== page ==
Depending on the timing, we empty the bins and take rubbish down to the local recycling centre. We’ve stayed away before where previous guests rubbish was crammed in the bins; we want to make sure that doesn’t happen here.

Clothes drier with white matress protectors on it.
Printed laundry list for the Long Barn with pen to be filled in
White towelling dressing gowns on a chair next to chest of drawers

11am: Time for a tea break where we catch up with the girls; hopefully at this time of year out in the sunshine. We use the Sage Coffee machine to test that it is working and that it’s bean to cup coffees are up to muster. Then it’s back to work to finish the cleaning. Ian can be busy repairing something from a window blind to a loo flush. Jackie tries to get into the garden for weeding duties if the weather is dry.

12pm: As the bedrooms are completed, we go round them doing a double check, filling up the Bath House soaps and replenishing dressing gowns.

The girls move onto the downstairs rooms. The living room furniture is put back in place from move rounds. The wood burner is cleaned and the log basket filled up with logs. Any glitter and birthday sparkles are hoovered up. Paint work is wiped down.

The kitchen can be the biggest job depending on how much use it has had. Dishwashers are emptied and crockery etc is put away. Unsurprisingly, cupboards are sorted out to return everything back to its home. Everything is cleaned from the inside of ovens to the fridge to the dishwasher filters.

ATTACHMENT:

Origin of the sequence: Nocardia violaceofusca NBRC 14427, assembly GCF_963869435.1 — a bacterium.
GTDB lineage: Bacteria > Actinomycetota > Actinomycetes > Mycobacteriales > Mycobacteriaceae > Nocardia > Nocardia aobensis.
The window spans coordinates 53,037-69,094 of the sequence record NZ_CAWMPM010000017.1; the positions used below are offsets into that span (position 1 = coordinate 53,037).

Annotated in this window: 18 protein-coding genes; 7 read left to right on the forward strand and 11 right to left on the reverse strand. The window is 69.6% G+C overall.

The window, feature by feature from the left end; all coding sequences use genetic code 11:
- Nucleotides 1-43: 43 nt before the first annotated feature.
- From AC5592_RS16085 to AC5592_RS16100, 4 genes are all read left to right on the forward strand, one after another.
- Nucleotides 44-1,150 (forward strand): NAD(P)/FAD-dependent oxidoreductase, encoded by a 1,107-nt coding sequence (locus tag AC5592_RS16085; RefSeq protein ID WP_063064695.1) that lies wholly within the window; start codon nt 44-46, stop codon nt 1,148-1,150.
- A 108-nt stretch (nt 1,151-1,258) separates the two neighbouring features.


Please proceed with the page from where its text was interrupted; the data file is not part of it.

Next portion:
Ian checks the fridge is set to the right mode. We sometimes have a guest turn it to “holiday mode” perhaps because they are in this mode personally. Sadly, it means that the fridge is turned off. If the built in ice maker is empty, we make sure there are some extra bags of ice in the freezer.

Every pan is checked and cleaned if needed. Ian is famous for his stringent checks – they need to all look brand new. Thank goodness for Bar Keepers Friend. We also check crockery, glasses and crockery; we’ve time to put any needing an additional clean through the dishwasher on a fast wash. With over 150 glasses, that’s quite some checking.

All floors are mopped including the West Barn. The sign that the cleaning team are done is the sound of the barns fire alarms ringing as we test all are working.

1.30pm: After waving off our team, we then make our final checks. The inventory is checked from the number of glasses to all the kitchen equipment. Tea, coffee, sugar, salt and pepper are all filled up. Batteries in candles are checked, paper napkins filled up, dishwasher tablets and washing up liquid are filled up. The dishwashers are filled with rinse aid and salt; at least once a month we run a special cleaning cycle. The door code lock is changed to a unique code for the newly arriving guests. Any items broken are replaced; we have lots of extra glasses in our stores.